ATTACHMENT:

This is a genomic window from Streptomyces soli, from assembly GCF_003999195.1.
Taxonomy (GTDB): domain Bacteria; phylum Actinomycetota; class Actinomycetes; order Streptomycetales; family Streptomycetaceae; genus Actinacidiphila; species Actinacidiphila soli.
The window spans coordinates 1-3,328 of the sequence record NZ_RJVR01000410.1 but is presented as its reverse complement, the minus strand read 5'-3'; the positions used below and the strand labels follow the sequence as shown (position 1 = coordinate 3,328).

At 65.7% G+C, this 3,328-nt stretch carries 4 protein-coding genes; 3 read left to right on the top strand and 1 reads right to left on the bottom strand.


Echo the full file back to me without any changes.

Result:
This is a genomic window from Streptomyces soli, from assembly GCF_003999195.1.
Taxonomy (GTDB): domain Bacteria; phylum Actinomycetota; class Actinomycetes; order Streptomycetales; family Streptomycetaceae; genus Actinacidiphila; species Actinacidiphila soli.
The window spans coordinates 1-3,328 of the sequence record NZ_RJVR01000410.1 but is presented as its reverse complement, the minus strand read 5'-3'; the positions used below and the strand labels follow the sequence as shown (position 1 = coordinate 3,328).

At 65.7% G+C, this 3,328-nt stretch carries 4 protein-coding genes; 3 read left to right on the top strand and 1 reads right to left on the bottom strand.